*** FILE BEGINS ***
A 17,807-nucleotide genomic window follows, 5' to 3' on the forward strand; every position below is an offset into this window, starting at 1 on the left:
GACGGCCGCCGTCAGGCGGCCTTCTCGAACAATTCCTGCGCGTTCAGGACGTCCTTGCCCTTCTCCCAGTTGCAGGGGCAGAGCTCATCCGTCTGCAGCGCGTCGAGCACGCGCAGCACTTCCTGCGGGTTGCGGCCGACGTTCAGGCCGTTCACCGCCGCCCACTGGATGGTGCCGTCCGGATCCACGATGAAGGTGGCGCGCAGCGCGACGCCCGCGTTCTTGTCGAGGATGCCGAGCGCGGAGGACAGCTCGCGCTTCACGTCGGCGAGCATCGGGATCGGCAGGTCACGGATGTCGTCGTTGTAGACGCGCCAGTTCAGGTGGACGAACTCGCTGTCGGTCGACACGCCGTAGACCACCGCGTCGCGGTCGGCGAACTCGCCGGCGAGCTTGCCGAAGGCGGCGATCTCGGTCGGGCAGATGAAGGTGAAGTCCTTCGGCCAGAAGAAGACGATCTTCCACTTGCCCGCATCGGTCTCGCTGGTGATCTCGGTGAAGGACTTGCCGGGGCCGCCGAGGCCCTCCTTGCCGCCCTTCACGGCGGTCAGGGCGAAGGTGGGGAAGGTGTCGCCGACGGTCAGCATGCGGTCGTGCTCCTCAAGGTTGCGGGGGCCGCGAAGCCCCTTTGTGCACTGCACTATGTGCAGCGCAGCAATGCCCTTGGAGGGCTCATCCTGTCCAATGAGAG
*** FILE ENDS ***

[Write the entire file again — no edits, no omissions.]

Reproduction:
A 17,807-nucleotide genomic window follows, 5' to 3' on the forward strand; every position below is an offset into this window, starting at 1 on the left:
GACGGCCGCCGTCAGGCGGCCTTCTCGAACAATTCCTGCGCGTTCAGGACGTCCTTGCCCTTCTCCCAGTTGCAGGGGCAGAGCTCATCCGTCTGCAGCGCGTCGAGCACGCGCAGCACTTCCTGCGGGTTGCGGCCGACGTTCAGGCCGTTCACCGCCGCCCACTGGATGGTGCCGTCCGGATCCACGATGAAGGTGGCGCGCAGCGCGACGCCCGCGTTCTTGTCGAGGATGCCGAGCGCGGAGGACAGCTCGCGCTTCACGTCGGCGAGCATCGGGATCGGCAGGTCACGGATGTCGTCGTTGTAGACGCGCCAGTTCAGGTGGACGAACTCGCTGTCGGTCGACACGCCGTAGACCACCGCGTCGCGGTCGGCGAACTCGCCGGCGAGCTTGCCGAAGGCGGCGATCTCGGTCGGGCAGATGAAGGTGAAGTCCTTCGGCCAGAAGAAGACGATCTTCCACTTGCCCGCATCGGTCTCGCTGGTGATCTCGGTGAAGGACTTGCCGGGGCCGCCGAGGCCCTCCTTGCCGCCCTTCACGGCGGTCAGGGCGAAGGTGGGGAAGGTGTCGCCGACGGTCAGCATGCGGTCGTGCTCCTCAAGGTTGCGGGGGCCGCGAAGCCCCTTTGTGCACTGCACTATGTGCAGCGCAGCAATGCCCTTGGAGGGCTCATCCTGTCCAATGAGAG